The Real Estate Closing: Sign Here, Sign Here, and Sign Here!
During the “pre-closing” stage, there are a few simple things you must accomplish. They may seem overwhelming, but if approached calmly and in a timely manner, crisis can be avoided.
- Maintain a tight hold on your finances
- Complete and return all phone calls and paperwork promptly
- Maintain buyer-agent communication weekly
- Confirm all documentation is in order
- Acquire certified funding for closing
- DO A FINAL WALKTHROUGH
That’s it; you are in the homestretch! Time for the lender to confirm your home’s value and legal status, as well as your credit worthiness…do you still qualify for a loan?
- Appraisal – confirms a home’s value
- Survey – defines a home’s legal boundaries and an owner’s property entitlements
- Title Search – verifies ownership and Title Insurance; protects against mistakes and oversights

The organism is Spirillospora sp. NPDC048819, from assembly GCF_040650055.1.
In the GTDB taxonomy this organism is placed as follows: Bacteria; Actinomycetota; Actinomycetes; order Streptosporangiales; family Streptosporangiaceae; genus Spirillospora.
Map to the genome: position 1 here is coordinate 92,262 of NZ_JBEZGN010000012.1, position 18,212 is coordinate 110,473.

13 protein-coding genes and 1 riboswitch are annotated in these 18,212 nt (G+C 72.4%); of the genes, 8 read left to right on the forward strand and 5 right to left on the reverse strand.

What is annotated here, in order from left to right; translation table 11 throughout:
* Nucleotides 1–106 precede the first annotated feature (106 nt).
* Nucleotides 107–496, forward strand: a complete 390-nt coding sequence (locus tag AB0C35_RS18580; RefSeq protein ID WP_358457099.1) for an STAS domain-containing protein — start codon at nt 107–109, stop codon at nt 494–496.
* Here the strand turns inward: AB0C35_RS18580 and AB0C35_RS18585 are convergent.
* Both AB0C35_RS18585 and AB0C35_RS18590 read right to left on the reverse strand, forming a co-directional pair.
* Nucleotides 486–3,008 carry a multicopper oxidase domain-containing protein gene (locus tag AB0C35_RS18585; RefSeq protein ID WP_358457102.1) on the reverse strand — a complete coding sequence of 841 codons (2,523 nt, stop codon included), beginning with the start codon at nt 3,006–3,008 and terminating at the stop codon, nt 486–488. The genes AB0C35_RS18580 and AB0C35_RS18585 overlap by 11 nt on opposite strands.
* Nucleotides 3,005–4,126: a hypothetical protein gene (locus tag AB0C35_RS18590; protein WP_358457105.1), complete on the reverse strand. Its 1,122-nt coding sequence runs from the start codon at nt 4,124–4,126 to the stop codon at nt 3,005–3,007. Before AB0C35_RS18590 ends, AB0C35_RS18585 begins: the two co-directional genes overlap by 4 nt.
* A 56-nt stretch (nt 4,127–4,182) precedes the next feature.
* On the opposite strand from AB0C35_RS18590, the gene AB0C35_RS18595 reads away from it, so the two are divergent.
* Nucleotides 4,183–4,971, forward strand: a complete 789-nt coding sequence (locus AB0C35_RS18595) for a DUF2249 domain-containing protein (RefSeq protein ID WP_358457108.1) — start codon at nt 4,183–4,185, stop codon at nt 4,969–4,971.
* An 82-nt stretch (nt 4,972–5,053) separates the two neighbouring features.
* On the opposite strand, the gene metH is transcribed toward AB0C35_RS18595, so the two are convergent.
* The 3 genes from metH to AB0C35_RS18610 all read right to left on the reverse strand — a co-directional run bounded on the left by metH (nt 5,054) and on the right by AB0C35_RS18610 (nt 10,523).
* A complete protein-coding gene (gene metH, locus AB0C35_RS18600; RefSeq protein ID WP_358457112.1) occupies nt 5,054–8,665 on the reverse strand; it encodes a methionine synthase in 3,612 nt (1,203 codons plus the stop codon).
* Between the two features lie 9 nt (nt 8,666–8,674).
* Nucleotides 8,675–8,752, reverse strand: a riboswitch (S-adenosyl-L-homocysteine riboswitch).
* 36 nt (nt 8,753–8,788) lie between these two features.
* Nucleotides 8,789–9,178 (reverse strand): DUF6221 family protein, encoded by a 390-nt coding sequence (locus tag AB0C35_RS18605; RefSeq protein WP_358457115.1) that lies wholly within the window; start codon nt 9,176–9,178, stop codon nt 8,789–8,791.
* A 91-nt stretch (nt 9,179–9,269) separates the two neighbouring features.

- Final Credit and Financial Check-Up
Word of Advice: Focus on staying “mortgage worthy.”Keep your finances in check, your credit report clean, and all funds ready for closing. Therefore, no splurging, buying on credit, or spending your cash reserves! Freeze your finances to the best of your ability. Doing this could cause you to no longer qualify for a loan, and your deal can fall through!
Lending institutions use this time period to check if a pending mortgage is a sound investment before they allow you to finalize it.
- An appraisal is an ESTIMATE, not a concrete determination or value. It is the calculated reasonable, fair market value of a property. One that falls in the same range as the one that buyers discover during the home buying process. This confirms whether or not you are paying a fee equal to, over, or under the true value of the home.
Word of Advice: A buyer can fight an appraisal and order a new one to be done.